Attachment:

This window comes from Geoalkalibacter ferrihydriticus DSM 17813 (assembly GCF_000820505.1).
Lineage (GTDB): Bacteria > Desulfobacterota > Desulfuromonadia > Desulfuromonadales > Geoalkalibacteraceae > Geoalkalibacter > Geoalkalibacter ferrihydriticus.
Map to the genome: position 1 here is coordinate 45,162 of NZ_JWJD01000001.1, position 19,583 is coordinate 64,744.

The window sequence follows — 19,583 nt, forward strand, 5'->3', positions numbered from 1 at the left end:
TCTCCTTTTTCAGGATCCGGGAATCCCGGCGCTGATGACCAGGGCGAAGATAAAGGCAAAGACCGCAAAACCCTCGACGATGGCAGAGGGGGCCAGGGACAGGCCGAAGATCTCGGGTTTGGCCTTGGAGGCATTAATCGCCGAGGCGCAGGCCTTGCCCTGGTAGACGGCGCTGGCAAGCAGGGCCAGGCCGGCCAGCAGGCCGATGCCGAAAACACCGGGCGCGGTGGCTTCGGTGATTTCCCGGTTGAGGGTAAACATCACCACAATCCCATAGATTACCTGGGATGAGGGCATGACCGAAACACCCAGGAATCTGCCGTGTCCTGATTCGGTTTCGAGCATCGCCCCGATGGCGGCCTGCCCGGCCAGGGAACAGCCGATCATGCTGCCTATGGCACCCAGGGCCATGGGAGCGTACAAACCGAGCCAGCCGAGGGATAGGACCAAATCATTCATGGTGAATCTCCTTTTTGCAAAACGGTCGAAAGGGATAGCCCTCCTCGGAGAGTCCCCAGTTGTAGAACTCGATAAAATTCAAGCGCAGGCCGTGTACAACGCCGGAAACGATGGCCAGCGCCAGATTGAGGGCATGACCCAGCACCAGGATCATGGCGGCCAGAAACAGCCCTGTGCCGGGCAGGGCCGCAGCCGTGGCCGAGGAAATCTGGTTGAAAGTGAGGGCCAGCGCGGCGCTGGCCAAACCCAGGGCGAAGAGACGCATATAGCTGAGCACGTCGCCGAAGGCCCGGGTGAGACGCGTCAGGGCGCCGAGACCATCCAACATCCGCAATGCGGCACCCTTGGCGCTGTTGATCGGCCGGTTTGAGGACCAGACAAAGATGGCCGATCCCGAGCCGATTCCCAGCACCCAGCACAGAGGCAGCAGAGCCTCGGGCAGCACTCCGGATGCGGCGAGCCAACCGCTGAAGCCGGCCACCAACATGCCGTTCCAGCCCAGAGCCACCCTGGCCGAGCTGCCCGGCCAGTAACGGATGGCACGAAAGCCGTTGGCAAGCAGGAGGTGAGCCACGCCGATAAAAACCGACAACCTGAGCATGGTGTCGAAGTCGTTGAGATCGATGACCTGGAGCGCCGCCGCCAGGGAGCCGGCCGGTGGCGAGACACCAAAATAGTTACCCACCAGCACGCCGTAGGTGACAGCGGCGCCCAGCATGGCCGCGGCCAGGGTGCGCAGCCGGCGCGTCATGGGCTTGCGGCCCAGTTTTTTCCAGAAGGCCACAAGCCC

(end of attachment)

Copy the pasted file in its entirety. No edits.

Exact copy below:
This window comes from Geoalkalibacter ferrihydriticus DSM 17813 (assembly GCF_000820505.1).
Lineage (GTDB): Bacteria > Desulfobacterota > Desulfuromonadia > Desulfuromonadales > Geoalkalibacteraceae > Geoalkalibacter > Geoalkalibacter ferrihydriticus.
Map to the genome: position 1 here is coordinate 45,162 of NZ_JWJD01000001.1, position 19,583 is coordinate 64,744.

The window sequence follows — 19,583 nt, forward strand, 5'->3', positions numbered from 1 at the left end:
TCTCCTTTTTCAGGATCCGGGAATCCCGGCGCTGATGACCAGGGCGAAGATAAAGGCAAAGACCGCAAAACCCTCGACGATGGCAGAGGGGGCCAGGGACAGGCCGAAGATCTCGGGTTTGGCCTTGGAGGCATTAATCGCCGAGGCGCAGGCCTTGCCCTGGTAGACGGCGCTGGCAAGCAGGGCCAGGCCGGCCAGCAGGCCGATGCCGAAAACACCGGGCGCGGTGGCTTCGGTGATTTCCCGGTTGAGGGTAAACATCACCACAATCCCATAGATTACCTGGGATGAGGGCATGACCGAAACACCCAGGAATCTGCCGTGTCCTGATTCGGTTTCGAGCATCGCCCCGATGGCGGCCTGCCCGGCCAGGGAACAGCCGATCATGCTGCCTATGGCACCCAGGGCCATGGGAGCGTACAAACCGAGCCAGCCGAGGGATAGGACCAAATCATTCATGGTGAATCTCCTTTTTGCAAAACGGTCGAAAGGGATAGCCCTCCTCGGAGAGTCCCCAGTTGTAGAACTCGATAAAATTCAAGCGCAGGCCGTGTACAACGCCGGAAACGATGGCCAGCGCCAGATTGAGGGCATGACCCAGCACCAGGATCATGGCGGCCAGAAACAGCCCTGTGCCGGGCAGGGCCGCAGCCGTGGCCGAGGAAATCTGGTTGAAAGTGAGGGCCAGCGCGGCGCTGGCCAAACCCAGGGCGAAGAGACGCATATAGCTGAGCACGTCGCCGAAGGCCCGGGTGAGACGCGTCAGGGCGCCGAGACCATCCAACATCCGCAATGCGGCACCCTTGGCGCTGTTGATCGGCCGGTTTGAGGACCAGACAAAGATGGCCGATCCCGAGCCGATTCCCAGCACCCAGCACAGAGGCAGCAGAGCCTCGGGCAGCACTCCGGATGCGGCGAGCCAACCGCTGAAGCCGGCCACCAACATGCCGTTCCAGCCCAGAGCCACCCTGGCCGAGCTGCCCGGCCAGTAACGGATGGCACGAAAGCCGTTGGCAAGCAGGAGGTGAGCCACGCCGATAAAAACCGACAACCTGAGCATGGTGTCGAAGTCGTTGAGATCGATGACCTGGAGCGCCGCCGCCAGGGAGCCGGCCGGTGGCGAGACACCAAAATAGTTACCCACCAGCACGCCGTAGGTGACAGCGGCGCCCAGCATGGCCGCGGCCAGGGTGCGCAGCCGGCGCGTCATGGGCTTGCGGCCCAGTTTTTTCCAGAAGGCCACAAGCCC